Last year, Trina Wade, a mother of four, was working part-time at a major financial institution, studying full-time toward a business degree, and hunting for a job in a new industry.
She was busy, working hard, and getting frustrated.
“My goal was to have a new career before I graduated,” Wade said. “Being on the dean’s list, I wanted to focus on my grades and, after graduating, land a job with a company with a good track record with its employees and the people it serves.”
After months spent filling out job applications, updating her resume, and receiving rejection letters, “I decided to dig deeper in my job search,” she said.
Finding a ‘one-on-one consulting session’
One day at the Main Library, where she had been spending time to focus, away from her everyday life, Wade saw she had just missed a job seminar. She went to the service desk to ask when the next one would be.
“It was good karma you came that day,” said Librarian Rashmi Swain, whose area of expertise is adult education and job searching.
“What started as a simple question turned into a full one-on-one consulting session from Ms. Rashmi,” Wade wrote later in a letter to the library. “Little did I know she was excited to help me and it showed during our conversation. I had learned new techniques employers use to search for employees and how not to disqualify myself. I made sure I took notes and applied the newfound knowledge to my job search.”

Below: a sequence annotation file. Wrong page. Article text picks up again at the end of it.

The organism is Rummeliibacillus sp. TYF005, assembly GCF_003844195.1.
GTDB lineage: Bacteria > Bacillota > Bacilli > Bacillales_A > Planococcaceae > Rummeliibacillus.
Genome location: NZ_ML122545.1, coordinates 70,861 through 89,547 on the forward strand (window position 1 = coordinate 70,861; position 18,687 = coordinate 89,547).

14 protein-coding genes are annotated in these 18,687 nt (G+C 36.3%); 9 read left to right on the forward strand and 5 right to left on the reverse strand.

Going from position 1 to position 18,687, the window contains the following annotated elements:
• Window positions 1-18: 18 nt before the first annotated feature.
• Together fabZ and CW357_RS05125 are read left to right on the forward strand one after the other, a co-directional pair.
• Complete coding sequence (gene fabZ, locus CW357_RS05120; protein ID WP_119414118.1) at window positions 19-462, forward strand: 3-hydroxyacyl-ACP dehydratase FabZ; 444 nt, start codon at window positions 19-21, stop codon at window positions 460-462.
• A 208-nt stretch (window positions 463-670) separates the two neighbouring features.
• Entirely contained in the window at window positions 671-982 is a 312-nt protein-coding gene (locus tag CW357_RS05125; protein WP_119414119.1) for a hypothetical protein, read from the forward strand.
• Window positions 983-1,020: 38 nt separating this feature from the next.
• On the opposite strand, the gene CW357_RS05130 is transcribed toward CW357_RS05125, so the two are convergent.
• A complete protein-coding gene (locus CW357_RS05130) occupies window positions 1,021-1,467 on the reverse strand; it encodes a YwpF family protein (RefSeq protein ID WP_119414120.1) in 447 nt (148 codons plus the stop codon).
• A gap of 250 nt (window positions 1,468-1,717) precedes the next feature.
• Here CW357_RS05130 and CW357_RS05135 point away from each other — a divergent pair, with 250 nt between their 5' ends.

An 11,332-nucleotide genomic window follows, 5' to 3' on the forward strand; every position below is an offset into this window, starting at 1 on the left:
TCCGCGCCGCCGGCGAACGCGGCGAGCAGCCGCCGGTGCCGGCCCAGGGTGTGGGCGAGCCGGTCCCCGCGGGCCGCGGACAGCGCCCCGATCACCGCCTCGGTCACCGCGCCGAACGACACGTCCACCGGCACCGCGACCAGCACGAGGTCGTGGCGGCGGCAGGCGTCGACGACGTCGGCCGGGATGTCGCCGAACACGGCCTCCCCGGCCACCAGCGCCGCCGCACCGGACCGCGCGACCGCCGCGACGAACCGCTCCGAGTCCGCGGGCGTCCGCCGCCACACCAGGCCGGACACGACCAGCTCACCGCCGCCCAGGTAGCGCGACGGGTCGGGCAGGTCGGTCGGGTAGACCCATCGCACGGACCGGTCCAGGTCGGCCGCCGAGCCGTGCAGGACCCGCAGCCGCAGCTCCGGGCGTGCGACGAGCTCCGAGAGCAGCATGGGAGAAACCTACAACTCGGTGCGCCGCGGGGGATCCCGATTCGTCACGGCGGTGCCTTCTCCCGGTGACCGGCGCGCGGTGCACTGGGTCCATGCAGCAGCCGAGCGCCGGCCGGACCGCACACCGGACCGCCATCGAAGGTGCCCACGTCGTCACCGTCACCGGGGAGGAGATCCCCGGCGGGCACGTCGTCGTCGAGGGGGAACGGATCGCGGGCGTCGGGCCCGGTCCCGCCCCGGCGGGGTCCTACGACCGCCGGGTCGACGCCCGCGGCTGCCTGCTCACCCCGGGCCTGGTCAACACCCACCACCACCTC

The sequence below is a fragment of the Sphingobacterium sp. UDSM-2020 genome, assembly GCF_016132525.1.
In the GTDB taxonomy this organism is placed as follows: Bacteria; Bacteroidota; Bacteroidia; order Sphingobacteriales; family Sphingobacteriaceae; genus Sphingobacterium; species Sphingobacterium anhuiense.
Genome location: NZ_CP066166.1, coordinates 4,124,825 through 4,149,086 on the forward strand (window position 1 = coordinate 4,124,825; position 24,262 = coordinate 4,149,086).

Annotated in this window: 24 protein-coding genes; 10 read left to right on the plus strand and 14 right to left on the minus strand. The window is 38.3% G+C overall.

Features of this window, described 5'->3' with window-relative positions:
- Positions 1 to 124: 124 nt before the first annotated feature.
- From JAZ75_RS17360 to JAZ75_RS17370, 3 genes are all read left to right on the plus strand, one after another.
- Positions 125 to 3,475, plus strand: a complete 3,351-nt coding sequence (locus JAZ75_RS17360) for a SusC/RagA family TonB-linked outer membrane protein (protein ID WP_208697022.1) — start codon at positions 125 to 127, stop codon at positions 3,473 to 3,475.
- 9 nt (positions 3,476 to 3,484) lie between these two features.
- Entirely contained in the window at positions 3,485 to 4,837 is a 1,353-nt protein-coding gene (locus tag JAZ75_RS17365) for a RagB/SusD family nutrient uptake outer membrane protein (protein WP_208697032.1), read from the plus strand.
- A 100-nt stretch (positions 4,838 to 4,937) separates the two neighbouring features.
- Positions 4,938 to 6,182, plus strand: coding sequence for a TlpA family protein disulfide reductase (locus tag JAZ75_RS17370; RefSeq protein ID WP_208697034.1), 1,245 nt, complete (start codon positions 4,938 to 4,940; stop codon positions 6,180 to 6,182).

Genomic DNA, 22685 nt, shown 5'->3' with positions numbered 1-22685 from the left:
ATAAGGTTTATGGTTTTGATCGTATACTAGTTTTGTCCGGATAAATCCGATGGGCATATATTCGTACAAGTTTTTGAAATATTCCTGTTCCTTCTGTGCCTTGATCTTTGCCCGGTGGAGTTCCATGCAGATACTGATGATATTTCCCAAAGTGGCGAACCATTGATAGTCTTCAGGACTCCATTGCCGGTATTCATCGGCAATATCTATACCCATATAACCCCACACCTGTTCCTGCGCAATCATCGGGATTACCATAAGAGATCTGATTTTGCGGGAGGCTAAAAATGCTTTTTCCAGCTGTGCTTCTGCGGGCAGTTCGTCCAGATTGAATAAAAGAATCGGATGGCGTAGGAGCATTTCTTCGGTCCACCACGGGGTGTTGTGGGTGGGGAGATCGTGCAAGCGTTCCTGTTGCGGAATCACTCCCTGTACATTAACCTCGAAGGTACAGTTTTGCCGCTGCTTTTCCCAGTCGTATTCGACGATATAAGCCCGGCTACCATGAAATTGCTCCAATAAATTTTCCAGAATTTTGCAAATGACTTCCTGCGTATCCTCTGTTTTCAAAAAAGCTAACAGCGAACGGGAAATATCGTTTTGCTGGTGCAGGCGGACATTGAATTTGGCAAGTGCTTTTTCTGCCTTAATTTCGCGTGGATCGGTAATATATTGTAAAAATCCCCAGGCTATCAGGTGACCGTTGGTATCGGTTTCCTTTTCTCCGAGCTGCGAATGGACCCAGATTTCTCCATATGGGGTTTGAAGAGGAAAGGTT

Swain showed Wade the library’s online resources for job seekers and the Career Resources section on the third floor.
She shared knowledge like how to optimize a resume for employers that use applicant tracking systems to screen resumes, including what keywords and action verbs they look for.
And she “let me know my Hotmail email address was outdated” in the eyes of employers, Wade said. “I had some inside information on why I wasn’t getting a response from companies.”
Applying the knowledge
After updating her resume yet again and switching to a Gmail account for job searches, Wade applied for and landed a job last summer in customer service in the airline industry.
“Because of Ms. Rashmi’s dedication,” she wrote in her letter, “I have a very promising career with an organization I am excited to be a part of!”
As the Adult Education and Job Seekers Librarian, Rashmi Swain provides targeted programs and services for job seekers, like seminars and computer classes. She also provides one-on-one help in the library by appointment. Contact her at email@example.com.
Here are some of her top recommendations:
Knock ‘Em Dead
Find this series of books on networking, interviewing, and writing cover letters and resumes in the Main Library’s Career Resources section on the third floor and in the online catalog. “I recommend it to everyone,” Swain said. “It’s an essential title for job seekers.”
Get interactive, live help with your resume, interviewing, and more from expert job coaches online. Also find resources like a downloadable resume template, which Swain used recently to help a job seeker in his 60s.
Use this online directory, which provides verified info on millions of U.S. businesses, to find aggregated job postings, to research specific companies and industries, and to look up the names of company executives, such as human resources directors. “We’re fortunate to have all these resources through the library,” Swain said. “Otherwise I wouldn’t be able to do my job as well.”